Everyone has a sport record locked in their mind that will live with them forever. Somebody asks a question regarding it; you automatically yell out the player, year, stats and what they accomplished that was so incredible.
For myself, it’s Teemu Selanne’s rookie campaign with the Winnipeg Jets in 1992/1993 which stands on top. Maybe the finest Finn to ever step foot on the ice, Selanne has been as classy a person as his scoring pedigree.
Rookies aren’t presumed or really meant to dominate however he used determination, speed and an appetite for scoring to guide Winnipeg to a playoff berth. As Teemu blossomed, so did the Jets with No.13 leading the attack.
Murphy’s law reads as: Anything that can go wrong will go wrong. In contrast, it was reversed for Selanne with everything occurring marvellously as if he couldn’t make a mistake with the puck.
That season, the Finnish Flash burned out the red lights with 76 goals, 56 assists for 132 points in 84 games. Previously, Mike Bossy held the accomplishment in tallies, 53, and Peter Stastny’s 109 points were cancelled out as well. Selanne incredibly demolished both by 23 points and describes the experience as you’d expect a 76-goal scorer to; tons of chances.
“I remember every goal that year,” he said. “I remember getting, like, two, three breakaways every game. Nowadays, you get three, four the whole season? That’s pretty good.”
Having set the rookie record for both goals and points convincingly, he became an instant legend to not only Winnipeg’s faithful but the hockey universe capturing the Calder Trophy.
And Selanne did it before the lock-out when grabbing, obstructing and slowing players down was as legal as a stick-check. Which brings us to this question: with the game as opportunistic for forwards to score as it is currently, how secure are Teemu’s numbers? Is a young hot shot waiting for his time to come and capable of eclipsing that total?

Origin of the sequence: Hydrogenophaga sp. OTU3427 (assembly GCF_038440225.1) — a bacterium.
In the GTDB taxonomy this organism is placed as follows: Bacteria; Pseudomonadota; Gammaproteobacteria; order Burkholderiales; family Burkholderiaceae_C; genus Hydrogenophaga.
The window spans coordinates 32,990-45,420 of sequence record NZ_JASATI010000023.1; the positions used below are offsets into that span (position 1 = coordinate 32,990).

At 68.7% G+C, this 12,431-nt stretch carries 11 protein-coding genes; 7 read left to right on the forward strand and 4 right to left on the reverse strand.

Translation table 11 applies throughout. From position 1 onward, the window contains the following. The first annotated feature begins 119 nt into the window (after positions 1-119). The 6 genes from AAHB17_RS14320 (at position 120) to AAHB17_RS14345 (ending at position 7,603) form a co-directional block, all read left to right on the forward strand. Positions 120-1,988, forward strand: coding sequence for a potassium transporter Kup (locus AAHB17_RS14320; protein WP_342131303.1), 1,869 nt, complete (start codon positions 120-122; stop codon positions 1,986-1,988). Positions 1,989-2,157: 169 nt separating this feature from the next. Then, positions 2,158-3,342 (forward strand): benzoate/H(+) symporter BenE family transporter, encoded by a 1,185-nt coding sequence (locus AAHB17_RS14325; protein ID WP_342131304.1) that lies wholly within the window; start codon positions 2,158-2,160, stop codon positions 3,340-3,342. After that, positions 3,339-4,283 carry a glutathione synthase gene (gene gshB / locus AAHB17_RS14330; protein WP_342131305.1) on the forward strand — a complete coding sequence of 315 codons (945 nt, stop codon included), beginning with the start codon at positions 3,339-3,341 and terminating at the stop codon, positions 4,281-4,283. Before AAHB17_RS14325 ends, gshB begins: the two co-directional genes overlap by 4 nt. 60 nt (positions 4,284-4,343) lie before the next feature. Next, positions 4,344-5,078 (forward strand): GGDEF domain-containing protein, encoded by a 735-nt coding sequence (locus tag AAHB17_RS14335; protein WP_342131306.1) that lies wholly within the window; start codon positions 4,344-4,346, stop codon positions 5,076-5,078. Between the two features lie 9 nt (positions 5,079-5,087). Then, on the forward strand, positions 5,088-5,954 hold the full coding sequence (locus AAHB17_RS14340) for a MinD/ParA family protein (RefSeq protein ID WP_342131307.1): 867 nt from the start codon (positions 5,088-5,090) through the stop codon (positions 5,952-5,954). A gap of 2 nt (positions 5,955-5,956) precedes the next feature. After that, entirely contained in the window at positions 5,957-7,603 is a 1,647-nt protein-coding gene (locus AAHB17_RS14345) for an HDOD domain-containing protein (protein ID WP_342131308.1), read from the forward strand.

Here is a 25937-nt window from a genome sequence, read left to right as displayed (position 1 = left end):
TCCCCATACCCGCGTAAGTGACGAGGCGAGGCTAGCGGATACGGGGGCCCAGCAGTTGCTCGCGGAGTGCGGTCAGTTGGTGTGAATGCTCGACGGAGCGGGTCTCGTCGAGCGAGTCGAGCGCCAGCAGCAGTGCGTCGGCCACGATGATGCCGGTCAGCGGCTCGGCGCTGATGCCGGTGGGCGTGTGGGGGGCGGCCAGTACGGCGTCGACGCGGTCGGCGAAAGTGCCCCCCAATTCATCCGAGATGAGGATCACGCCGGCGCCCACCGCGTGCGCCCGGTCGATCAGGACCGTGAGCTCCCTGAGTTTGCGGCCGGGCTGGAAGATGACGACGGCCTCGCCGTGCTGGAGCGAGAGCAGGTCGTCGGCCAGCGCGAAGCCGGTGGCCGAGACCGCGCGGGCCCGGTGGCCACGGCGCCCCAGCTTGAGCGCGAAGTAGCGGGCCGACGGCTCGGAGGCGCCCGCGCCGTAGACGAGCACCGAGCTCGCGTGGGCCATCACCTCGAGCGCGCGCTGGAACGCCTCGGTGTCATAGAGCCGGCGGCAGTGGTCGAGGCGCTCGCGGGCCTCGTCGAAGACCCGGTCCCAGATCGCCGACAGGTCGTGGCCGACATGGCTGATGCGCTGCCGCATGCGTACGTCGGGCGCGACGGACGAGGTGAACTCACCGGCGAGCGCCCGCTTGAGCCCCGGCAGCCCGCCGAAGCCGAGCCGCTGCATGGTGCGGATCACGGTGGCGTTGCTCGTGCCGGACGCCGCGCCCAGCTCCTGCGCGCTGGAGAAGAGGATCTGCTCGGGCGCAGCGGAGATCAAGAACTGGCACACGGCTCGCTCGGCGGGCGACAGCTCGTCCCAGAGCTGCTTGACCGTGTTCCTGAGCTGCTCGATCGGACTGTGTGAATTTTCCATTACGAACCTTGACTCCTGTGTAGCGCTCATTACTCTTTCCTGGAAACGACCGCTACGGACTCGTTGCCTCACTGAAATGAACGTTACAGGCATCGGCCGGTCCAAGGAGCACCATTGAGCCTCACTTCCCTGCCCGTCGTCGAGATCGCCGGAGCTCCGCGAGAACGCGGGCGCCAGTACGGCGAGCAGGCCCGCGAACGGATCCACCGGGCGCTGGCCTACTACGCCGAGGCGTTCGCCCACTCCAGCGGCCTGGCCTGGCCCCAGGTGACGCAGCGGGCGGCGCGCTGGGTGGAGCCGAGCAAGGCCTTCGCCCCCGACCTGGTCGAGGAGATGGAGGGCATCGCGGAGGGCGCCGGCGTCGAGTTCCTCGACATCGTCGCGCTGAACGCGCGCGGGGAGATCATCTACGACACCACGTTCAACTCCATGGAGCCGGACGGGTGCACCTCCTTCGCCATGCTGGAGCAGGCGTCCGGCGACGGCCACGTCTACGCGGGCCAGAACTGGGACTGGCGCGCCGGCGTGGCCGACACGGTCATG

I think not. Alexander Ovechkin is the elite goal-scorer of our decade and possibly the best of the best once his career ends. The Russian fired in 52 goals, 54 assists and 106 points while shooting the puck 425 times in 2006; most ever by a rookie and fourth-best among everyone who’s played.
That’s the closest a freshman has flirted with Selanne’s feat and Ovechkin’s 65 goals in 2008 ranks best since 2005 altogether. As for points, Joe Thornton’s 125 four years ago have been the most we’ve seen post lock-out.
If someone is to tackle the record, look for it to be a first-round draft pick somewhere near the middle of the pack because that’s how Selanne did it as the tenth overall choice in 1988. Joining a club that was decent and could make the postseason with another key ingredient, he was put into the perfect position.
While his numbers were incredible, he had some great teammates like Phil Housley, Keith Tkachuk, Alexei Zhamnov and Thomas Steen feeding him the puck. Then, the likes of Ovechkin and Sidney Crosby were thrown onto the scene as rookies to basically shoulder the load automatically.
Yes, they are both superstars but they could’ve used a lot of help in 2006 just as Selanne received. Crosby finished with 44 more points than the remaining Penguins and Ovechkin was 49 points ahead of all Capitals skaters.
With many terrific seasons produced by Teemu, it’s that first one where he was unstoppable that still gathers the most accolade. Until any player reaches 70 goals or 130 points, Selanne doesn’t have to worry about a rookie erasing his historic achievement.
As if he ever did or will. There are no guarantees in life but Selanne hanging onto this piece of history seems like the exception to the rule. By announcing 2010 as his final NHL schedule, we inevitably find ourselves witnessing the conclusion of a legendary career.
There’s another record possibly ahead of him and that’s Jari Kurri’s 601 career goals; the most ever compiled by a Finnish born player. With 588 markers, he is just 14 shy of becoming the highest scoring player to come out of Finland and has 67 games to do it.
It appears as though Teemu Selanne will exit the game of hockey the same way he entered it: on top.